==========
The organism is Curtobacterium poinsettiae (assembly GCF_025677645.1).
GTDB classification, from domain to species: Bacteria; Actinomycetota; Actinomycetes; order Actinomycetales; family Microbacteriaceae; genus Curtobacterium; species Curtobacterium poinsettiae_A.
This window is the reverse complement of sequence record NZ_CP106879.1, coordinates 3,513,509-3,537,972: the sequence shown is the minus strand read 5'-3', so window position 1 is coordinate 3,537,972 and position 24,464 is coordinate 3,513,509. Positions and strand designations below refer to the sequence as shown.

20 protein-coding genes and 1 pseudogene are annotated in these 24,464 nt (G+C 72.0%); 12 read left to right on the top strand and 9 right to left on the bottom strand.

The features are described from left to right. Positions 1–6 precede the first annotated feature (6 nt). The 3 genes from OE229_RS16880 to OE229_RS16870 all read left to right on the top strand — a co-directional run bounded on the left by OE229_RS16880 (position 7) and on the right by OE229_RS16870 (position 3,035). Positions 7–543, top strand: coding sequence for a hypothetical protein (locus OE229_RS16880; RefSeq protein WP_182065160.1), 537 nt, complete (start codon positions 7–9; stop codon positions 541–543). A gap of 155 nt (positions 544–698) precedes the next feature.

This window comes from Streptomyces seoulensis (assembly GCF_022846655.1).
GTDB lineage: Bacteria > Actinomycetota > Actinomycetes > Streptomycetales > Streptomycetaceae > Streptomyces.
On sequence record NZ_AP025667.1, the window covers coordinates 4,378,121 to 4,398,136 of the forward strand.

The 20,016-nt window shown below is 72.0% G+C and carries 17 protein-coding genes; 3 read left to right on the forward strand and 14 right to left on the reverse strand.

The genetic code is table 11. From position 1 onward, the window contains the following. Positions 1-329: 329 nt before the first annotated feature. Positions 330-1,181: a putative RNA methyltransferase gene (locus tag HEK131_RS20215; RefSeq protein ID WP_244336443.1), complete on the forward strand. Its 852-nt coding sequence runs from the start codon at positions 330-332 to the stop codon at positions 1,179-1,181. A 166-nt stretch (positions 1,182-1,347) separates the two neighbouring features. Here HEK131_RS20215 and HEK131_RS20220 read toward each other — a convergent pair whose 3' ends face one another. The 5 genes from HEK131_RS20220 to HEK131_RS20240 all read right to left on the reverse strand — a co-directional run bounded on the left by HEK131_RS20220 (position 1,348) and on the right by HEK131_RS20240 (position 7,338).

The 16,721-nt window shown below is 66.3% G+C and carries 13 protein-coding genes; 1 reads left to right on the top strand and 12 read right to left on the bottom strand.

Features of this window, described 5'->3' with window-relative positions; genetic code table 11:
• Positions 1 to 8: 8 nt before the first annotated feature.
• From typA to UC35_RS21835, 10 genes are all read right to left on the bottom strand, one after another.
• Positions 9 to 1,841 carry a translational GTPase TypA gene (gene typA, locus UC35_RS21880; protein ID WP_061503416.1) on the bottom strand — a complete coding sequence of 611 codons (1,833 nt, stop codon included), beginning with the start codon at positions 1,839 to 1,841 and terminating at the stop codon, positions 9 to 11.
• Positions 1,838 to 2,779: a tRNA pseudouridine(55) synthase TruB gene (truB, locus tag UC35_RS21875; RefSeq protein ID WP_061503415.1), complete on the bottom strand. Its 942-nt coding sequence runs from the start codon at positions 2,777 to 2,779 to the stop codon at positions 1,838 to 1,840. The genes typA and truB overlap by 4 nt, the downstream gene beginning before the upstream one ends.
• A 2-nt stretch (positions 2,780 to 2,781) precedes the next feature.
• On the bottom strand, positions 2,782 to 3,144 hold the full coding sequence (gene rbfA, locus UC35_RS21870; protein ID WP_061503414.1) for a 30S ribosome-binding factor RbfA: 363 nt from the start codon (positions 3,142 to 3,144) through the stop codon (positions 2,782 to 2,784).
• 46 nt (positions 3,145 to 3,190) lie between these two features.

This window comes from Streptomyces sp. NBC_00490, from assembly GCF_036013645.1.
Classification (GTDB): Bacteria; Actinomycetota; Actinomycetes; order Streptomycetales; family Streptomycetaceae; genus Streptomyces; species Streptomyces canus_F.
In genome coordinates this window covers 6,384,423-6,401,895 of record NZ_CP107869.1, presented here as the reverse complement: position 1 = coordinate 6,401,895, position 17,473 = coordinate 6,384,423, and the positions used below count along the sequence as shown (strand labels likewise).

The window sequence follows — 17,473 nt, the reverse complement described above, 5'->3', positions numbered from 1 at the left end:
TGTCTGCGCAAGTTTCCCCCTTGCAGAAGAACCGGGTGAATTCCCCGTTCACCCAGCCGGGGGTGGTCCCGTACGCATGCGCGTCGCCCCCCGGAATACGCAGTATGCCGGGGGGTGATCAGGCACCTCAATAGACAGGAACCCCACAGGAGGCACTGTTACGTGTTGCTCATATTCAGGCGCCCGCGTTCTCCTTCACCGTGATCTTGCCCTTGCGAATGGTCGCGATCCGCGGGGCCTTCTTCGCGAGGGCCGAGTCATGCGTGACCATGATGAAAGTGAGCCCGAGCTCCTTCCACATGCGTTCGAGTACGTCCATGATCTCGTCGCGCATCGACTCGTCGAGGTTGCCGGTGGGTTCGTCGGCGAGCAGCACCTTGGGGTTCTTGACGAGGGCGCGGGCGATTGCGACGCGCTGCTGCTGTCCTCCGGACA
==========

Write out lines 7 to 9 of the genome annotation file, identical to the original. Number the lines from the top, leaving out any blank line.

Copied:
GTDB lineage: Bacteria > Actinomycetota > Actinomycetes > Streptomycetales > Streptomycetaceae > Streptomyces.
On sequence record NZ_AP025667.1, the window covers coordinates 4,378,121 to 4,398,136 of the forward strand.

The 20,016-nt window shown below is 72.0% G+C and carries 17 protein-coding genes; 3 read left to right on the forward strand and 14 right to left on the reverse strand.